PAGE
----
London is filled with some of the most incredible attractions in the world. The city has to something to offer everyone no matter what their taste or interests. Whether you are a history buff or a culture vulture, whatever your area of interest you can be sure to find it all here. That is why London has repeatedly occupied the top spot of the most visited cities in the United Kingdom. It attracts record numbers of visitors to its charming shores every year, with close to 17 million visitors to the city annually.
To squeeze the most out of a trip to the city you should choose to stay at a hotel in the city centre. There are a number of Kensington hotel special offers at some of the best luxury hotels in the area, which could help to save on accommodation costs.
A good option would be the Park Grand London Kensington a luxury boutique hotel renowned for its elegance, fabulous facilities and affordable price. Another benefit of staying here is that you are just a short distance from key attractions in the city including…
Westminster Abbey: If you are a first time visitor to the city Westminster Abbey is a must see. Westminster Abbey is situated on a spot that has been linked to Christianity from the seventh century. Its official name is the Collegiate Church of St Peter in Westminster and was founded in 1065 by Edward the Confessor. It is also the location where most of the sovereigns were interred beginning from Edward in 1066. It also has the distinction of playing host to the royal tradition of crowning the ruler, which has continued through centuries with Queen Elizabeth II also having been crowned here. It has also served as the venue for the marriage of Prince Charles and Lady Diana and sadly also the location where the funeral of Lady Diana took place. It has been the pre-eminent church in England from 1066, when it began to be used as a place of worship.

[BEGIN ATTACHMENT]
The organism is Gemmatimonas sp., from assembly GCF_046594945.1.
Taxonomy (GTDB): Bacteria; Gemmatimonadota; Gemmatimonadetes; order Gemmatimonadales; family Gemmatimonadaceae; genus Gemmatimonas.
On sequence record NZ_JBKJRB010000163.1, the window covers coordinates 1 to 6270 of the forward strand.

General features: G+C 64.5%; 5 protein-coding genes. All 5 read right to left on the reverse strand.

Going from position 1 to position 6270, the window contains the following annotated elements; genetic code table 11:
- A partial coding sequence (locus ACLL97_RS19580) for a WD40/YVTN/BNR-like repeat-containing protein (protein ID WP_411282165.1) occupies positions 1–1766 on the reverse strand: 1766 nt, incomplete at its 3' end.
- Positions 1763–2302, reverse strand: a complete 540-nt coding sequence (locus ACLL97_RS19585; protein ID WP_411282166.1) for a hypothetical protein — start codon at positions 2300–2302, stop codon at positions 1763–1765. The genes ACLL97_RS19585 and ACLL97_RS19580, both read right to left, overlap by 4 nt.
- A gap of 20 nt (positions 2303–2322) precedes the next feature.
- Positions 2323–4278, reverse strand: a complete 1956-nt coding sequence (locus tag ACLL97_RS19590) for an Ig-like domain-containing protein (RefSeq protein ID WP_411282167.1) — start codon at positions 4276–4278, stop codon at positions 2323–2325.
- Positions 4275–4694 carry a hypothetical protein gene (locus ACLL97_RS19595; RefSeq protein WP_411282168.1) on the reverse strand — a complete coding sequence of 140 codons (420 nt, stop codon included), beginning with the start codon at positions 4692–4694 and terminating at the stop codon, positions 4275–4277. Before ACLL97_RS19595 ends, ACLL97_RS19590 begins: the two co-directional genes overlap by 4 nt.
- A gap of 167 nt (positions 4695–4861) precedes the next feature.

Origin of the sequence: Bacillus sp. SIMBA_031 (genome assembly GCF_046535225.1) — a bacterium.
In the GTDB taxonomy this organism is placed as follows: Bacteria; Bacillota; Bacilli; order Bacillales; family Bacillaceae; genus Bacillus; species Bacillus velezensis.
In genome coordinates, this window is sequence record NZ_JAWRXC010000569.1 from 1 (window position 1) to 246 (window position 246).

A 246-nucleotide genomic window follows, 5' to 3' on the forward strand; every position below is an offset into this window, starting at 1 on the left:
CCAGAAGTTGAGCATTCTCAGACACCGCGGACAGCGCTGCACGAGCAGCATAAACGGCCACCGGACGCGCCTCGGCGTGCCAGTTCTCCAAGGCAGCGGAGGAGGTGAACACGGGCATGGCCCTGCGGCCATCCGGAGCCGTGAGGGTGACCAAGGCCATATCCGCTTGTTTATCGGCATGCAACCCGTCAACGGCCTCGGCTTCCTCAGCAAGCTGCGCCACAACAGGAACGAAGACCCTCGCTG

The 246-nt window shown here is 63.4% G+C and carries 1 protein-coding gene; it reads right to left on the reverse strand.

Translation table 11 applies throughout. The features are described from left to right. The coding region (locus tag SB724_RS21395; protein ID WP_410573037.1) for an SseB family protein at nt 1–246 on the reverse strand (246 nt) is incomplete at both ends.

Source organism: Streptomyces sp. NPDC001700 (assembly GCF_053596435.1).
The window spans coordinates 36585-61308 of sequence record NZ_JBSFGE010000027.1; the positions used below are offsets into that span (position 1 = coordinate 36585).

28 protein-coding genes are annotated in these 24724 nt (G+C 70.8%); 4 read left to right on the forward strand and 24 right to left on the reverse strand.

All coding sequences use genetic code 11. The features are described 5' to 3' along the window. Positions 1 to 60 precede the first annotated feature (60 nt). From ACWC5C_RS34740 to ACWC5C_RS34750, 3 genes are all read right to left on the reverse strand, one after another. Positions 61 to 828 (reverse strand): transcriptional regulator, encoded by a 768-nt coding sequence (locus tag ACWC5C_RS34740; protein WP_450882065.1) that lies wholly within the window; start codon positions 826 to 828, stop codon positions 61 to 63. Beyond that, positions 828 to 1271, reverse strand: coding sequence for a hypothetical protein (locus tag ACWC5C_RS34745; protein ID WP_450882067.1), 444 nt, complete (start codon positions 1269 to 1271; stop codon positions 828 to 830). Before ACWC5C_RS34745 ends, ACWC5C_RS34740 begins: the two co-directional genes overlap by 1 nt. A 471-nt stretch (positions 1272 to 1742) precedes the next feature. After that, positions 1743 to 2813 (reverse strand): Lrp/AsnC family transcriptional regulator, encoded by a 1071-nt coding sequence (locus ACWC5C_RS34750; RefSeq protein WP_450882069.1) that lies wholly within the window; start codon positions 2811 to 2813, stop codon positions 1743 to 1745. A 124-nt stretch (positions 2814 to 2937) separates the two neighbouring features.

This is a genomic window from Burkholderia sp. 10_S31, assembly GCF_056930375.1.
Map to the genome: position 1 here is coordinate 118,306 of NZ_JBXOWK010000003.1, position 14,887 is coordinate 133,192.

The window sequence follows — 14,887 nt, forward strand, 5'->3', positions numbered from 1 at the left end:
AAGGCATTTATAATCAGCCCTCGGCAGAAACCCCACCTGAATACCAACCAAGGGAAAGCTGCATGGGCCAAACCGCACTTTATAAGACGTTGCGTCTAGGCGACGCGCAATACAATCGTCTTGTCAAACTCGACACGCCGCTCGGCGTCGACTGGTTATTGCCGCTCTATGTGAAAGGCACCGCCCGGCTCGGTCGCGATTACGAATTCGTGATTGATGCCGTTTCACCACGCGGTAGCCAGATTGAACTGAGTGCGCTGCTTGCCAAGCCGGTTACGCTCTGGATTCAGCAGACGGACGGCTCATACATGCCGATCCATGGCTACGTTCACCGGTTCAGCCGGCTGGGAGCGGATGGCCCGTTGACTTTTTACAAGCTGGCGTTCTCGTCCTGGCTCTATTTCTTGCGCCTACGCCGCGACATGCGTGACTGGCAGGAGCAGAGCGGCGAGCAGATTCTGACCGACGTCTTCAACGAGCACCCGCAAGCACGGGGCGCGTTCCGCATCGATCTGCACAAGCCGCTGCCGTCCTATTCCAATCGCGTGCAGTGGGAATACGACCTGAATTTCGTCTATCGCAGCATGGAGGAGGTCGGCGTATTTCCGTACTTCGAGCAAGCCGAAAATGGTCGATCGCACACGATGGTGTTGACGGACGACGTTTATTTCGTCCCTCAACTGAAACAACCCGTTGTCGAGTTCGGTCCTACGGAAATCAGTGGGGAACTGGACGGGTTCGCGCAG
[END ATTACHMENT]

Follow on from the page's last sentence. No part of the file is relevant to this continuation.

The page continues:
London Zoo: It is one of the top zoos in the world. London zoo opened to the public in 1826 and at the time of its inception was one of its kind in the world. Since then it has played a pivotal role in rearing and breeding exotic species of animals like Asian lions and Giant Pandas. The zoo is home to a diverse collection of more than 8,000 species of mammals, fish, animals, insects, amphibians and reptiles. Other striking exhibits include a Penguin Pool, a piranha aquarium and a shark aquarium apart from the famous Moonlight World with reversed lighting for visitors to observe the behaviour of nocturnal species. Other interesting places to visit at the zoo include the Hyacinth Macaw Aviary, The Elephant House, The Invertebrate House, The Lion Terraces etc. Also while there make it a point to drop in at the Ambika Paul Children’s Zoo with its Pet Care Centre and Touch Paddock.